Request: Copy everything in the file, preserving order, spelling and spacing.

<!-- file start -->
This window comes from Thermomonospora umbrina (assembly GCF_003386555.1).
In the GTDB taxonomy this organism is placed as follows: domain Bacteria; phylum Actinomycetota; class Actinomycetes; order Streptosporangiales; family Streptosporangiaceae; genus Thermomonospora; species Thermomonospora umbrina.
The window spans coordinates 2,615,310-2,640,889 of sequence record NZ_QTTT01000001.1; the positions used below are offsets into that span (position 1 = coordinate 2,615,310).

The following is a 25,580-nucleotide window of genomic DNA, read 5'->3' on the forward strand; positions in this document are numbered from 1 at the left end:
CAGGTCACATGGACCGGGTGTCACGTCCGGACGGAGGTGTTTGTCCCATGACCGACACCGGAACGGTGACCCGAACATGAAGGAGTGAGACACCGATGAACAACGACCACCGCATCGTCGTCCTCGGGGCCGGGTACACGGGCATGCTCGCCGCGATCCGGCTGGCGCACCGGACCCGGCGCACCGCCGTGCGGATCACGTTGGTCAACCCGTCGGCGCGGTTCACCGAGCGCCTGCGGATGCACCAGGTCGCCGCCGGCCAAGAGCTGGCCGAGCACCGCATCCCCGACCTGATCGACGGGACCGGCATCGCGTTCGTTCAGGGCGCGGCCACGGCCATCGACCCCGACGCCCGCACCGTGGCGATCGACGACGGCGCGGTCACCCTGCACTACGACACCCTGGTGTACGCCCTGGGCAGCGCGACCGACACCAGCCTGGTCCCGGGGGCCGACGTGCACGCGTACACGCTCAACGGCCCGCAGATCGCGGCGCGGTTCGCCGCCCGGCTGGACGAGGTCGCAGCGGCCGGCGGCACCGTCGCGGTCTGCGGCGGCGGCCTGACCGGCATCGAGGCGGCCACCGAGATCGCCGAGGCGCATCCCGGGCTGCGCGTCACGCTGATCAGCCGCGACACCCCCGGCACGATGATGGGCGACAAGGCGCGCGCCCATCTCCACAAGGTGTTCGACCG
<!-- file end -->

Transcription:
This window comes from Thermomonospora umbrina (assembly GCF_003386555.1).
In the GTDB taxonomy this organism is placed as follows: domain Bacteria; phylum Actinomycetota; class Actinomycetes; order Streptosporangiales; family Streptosporangiaceae; genus Thermomonospora; species Thermomonospora umbrina.
The window spans coordinates 2,615,310-2,640,889 of sequence record NZ_QTTT01000001.1; the positions used below are offsets into that span (position 1 = coordinate 2,615,310).

The following is a 25,580-nucleotide window of genomic DNA, read 5'->3' on the forward strand; positions in this document are numbered from 1 at the left end:
CAGGTCACATGGACCGGGTGTCACGTCCGGACGGAGGTGTTTGTCCCATGACCGACACCGGAACGGTGACCCGAACATGAAGGAGTGAGACACCGATGAACAACGACCACCGCATCGTCGTCCTCGGGGCCGGGTACACGGGCATGCTCGCCGCGATCCGGCTGGCGCACCGGACCCGGCGCACCGCCGTGCGGATCACGTTGGTCAACCCGTCGGCGCGGTTCACCGAGCGCCTGCGGATGCACCAGGTCGCCGCCGGCCAAGAGCTGGCCGAGCACCGCATCCCCGACCTGATCGACGGGACCGGCATCGCGTTCGTTCAGGGCGCGGCCACGGCCATCGACCCCGACGCCCGCACCGTGGCGATCGACGACGGCGCGGTCACCCTGCACTACGACACCCTGGTGTACGCCCTGGGCAGCGCGACCGACACCAGCCTGGTCCCGGGGGCCGACGTGCACGCGTACACGCTCAACGGCCCGCAGATCGCGGCGCGGTTCGCCGCCCGGCTGGACGAGGTCGCAGCGGCCGGCGGCACCGTCGCGGTCTGCGGCGGCGGCCTGACCGGCATCGAGGCGGCCACCGAGATCGCCGAGGCGCATCCCGGGCTGCGCGTCACGCTGATCAGCCGCGACACCCCCGGCACGATGATGGGCGACAAGGCGCGCGCCCATCTCCACAAGGTGTTCGACCG